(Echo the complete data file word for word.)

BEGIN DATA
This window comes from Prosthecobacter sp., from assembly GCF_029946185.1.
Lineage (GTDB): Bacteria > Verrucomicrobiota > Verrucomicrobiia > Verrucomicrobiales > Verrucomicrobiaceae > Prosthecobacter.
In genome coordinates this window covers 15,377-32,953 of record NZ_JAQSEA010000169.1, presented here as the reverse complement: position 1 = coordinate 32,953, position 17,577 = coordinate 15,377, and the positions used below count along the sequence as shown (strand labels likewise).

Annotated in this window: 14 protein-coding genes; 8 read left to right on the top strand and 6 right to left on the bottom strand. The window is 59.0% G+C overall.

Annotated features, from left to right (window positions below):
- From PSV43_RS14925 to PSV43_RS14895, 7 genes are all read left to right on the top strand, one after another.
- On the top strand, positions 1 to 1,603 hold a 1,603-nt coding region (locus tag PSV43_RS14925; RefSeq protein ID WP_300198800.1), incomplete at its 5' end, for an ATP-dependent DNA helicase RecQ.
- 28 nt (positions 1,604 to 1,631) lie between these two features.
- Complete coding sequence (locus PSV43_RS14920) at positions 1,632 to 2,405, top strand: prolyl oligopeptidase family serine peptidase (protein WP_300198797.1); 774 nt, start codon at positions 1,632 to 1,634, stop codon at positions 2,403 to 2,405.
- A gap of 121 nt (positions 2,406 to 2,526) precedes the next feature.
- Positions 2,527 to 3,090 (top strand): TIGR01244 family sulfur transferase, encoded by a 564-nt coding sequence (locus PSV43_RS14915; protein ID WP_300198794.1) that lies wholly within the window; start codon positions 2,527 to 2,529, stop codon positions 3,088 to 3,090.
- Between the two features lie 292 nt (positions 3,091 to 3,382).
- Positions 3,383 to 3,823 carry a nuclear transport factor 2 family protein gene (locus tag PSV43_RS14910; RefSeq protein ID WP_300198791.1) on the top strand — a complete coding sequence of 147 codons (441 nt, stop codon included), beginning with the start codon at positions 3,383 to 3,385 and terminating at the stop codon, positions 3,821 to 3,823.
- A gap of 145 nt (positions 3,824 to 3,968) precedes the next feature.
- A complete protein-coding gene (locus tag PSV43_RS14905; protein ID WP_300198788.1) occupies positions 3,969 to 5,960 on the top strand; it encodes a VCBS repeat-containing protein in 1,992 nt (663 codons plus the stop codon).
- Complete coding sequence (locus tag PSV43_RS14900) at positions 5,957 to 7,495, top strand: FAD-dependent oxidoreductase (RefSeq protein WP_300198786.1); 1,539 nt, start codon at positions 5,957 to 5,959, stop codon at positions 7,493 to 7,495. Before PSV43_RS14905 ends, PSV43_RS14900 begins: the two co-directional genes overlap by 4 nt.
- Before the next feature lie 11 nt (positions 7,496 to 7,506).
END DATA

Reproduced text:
This window comes from Prosthecobacter sp., from assembly GCF_029946185.1.
Lineage (GTDB): Bacteria > Verrucomicrobiota > Verrucomicrobiia > Verrucomicrobiales > Verrucomicrobiaceae > Prosthecobacter.
In genome coordinates this window covers 15,377-32,953 of record NZ_JAQSEA010000169.1, presented here as the reverse complement: position 1 = coordinate 32,953, position 17,577 = coordinate 15,377, and the positions used below count along the sequence as shown (strand labels likewise).

Annotated in this window: 14 protein-coding genes; 8 read left to right on the top strand and 6 right to left on the bottom strand. The window is 59.0% G+C overall.

Annotated features, from left to right (window positions below):
- From PSV43_RS14925 to PSV43_RS14895, 7 genes are all read left to right on the top strand, one after another.
- On the top strand, positions 1 to 1,603 hold a 1,603-nt coding region (locus tag PSV43_RS14925; RefSeq protein ID WP_300198800.1), incomplete at its 5' end, for an ATP-dependent DNA helicase RecQ.
- 28 nt (positions 1,604 to 1,631) lie between these two features.
- Complete coding sequence (locus PSV43_RS14920) at positions 1,632 to 2,405, top strand: prolyl oligopeptidase family serine peptidase (protein WP_300198797.1); 774 nt, start codon at positions 1,632 to 1,634, stop codon at positions 2,403 to 2,405.
- A gap of 121 nt (positions 2,406 to 2,526) precedes the next feature.
- Positions 2,527 to 3,090 (top strand): TIGR01244 family sulfur transferase, encoded by a 564-nt coding sequence (locus PSV43_RS14915; protein ID WP_300198794.1) that lies wholly within the window; start codon positions 2,527 to 2,529, stop codon positions 3,088 to 3,090.
- Between the two features lie 292 nt (positions 3,091 to 3,382).
- Positions 3,383 to 3,823 carry a nuclear transport factor 2 family protein gene (locus tag PSV43_RS14910; RefSeq protein ID WP_300198791.1) on the top strand — a complete coding sequence of 147 codons (441 nt, stop codon included), beginning with the start codon at positions 3,383 to 3,385 and terminating at the stop codon, positions 3,821 to 3,823.
- A gap of 145 nt (positions 3,824 to 3,968) precedes the next feature.
- A complete protein-coding gene (locus tag PSV43_RS14905; protein ID WP_300198788.1) occupies positions 3,969 to 5,960 on the top strand; it encodes a VCBS repeat-containing protein in 1,992 nt (663 codons plus the stop codon).
- Complete coding sequence (locus tag PSV43_RS14900) at positions 5,957 to 7,495, top strand: FAD-dependent oxidoreductase (RefSeq protein WP_300198786.1); 1,539 nt, start codon at positions 5,957 to 5,959, stop codon at positions 7,493 to 7,495. Before PSV43_RS14905 ends, PSV43_RS14900 begins: the two co-directional genes overlap by 4 nt.
- Before the next feature lie 11 nt (positions 7,496 to 7,506).